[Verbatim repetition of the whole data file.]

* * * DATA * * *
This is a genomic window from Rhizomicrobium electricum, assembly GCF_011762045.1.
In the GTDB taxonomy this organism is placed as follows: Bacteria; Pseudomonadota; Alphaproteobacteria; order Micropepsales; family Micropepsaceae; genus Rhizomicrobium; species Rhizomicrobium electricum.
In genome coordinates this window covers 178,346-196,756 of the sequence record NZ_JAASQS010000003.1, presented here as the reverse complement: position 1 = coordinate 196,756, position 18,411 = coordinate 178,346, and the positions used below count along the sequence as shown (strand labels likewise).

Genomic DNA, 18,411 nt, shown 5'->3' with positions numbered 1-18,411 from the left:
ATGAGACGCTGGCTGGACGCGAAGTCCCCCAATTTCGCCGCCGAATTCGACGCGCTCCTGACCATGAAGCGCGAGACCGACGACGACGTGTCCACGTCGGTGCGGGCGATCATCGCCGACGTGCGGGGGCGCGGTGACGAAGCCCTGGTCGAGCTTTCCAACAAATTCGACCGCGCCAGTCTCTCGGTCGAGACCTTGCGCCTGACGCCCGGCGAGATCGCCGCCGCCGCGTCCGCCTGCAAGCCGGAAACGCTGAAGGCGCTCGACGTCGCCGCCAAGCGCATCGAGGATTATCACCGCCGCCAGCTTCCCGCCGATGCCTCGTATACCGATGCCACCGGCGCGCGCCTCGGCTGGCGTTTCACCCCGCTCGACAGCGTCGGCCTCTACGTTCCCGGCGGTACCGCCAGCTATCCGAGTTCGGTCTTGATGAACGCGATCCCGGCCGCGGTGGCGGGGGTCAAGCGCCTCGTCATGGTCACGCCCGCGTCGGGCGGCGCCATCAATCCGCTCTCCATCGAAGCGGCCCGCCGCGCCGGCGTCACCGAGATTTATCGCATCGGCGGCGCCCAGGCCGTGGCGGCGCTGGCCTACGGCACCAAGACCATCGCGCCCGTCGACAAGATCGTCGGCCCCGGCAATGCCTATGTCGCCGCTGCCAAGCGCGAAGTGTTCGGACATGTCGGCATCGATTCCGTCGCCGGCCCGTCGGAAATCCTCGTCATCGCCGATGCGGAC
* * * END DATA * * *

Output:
This is a genomic window from Rhizomicrobium electricum, assembly GCF_011762045.1.
In the GTDB taxonomy this organism is placed as follows: Bacteria; Pseudomonadota; Alphaproteobacteria; order Micropepsales; family Micropepsaceae; genus Rhizomicrobium; species Rhizomicrobium electricum.
In genome coordinates this window covers 178,346-196,756 of the sequence record NZ_JAASQS010000003.1, presented here as the reverse complement: position 1 = coordinate 196,756, position 18,411 = coordinate 178,346, and the positions used below count along the sequence as shown (strand labels likewise).

Genomic DNA, 18,411 nt, shown 5'->3' with positions numbered 1-18,411 from the left:
ATGAGACGCTGGCTGGACGCGAAGTCCCCCAATTTCGCCGCCGAATTCGACGCGCTCCTGACCATGAAGCGCGAGACCGACGACGACGTGTCCACGTCGGTGCGGGCGATCATCGCCGACGTGCGGGGGCGCGGTGACGAAGCCCTGGTCGAGCTTTCCAACAAATTCGACCGCGCCAGTCTCTCGGTCGAGACCTTGCGCCTGACGCCCGGCGAGATCGCCGCCGCCGCGTCCGCCTGCAAGCCGGAAACGCTGAAGGCGCTCGACGTCGCCGCCAAGCGCATCGAGGATTATCACCGCCGCCAGCTTCCCGCCGATGCCTCGTATACCGATGCCACCGGCGCGCGCCTCGGCTGGCGTTTCACCCCGCTCGACAGCGTCGGCCTCTACGTTCCCGGCGGTACCGCCAGCTATCCGAGTTCGGTCTTGATGAACGCGATCCCGGCCGCGGTGGCGGGGGTCAAGCGCCTCGTCATGGTCACGCCCGCGTCGGGCGGCGCCATCAATCCGCTCTCCATCGAAGCGGCCCGCCGCGCCGGCGTCACCGAGATTTATCGCATCGGCGGCGCCCAGGCCGTGGCGGCGCTGGCCTACGGCACCAAGACCATCGCGCCCGTCGACAAGATCGTCGGCCCCGGCAATGCCTATGTCGCCGCTGCCAAGCGCGAAGTGTTCGGACATGTCGGCATCGATTCCGTCGCCGGCCCGTCGGAAATCCTCGTCATCGCCGATGCGGAC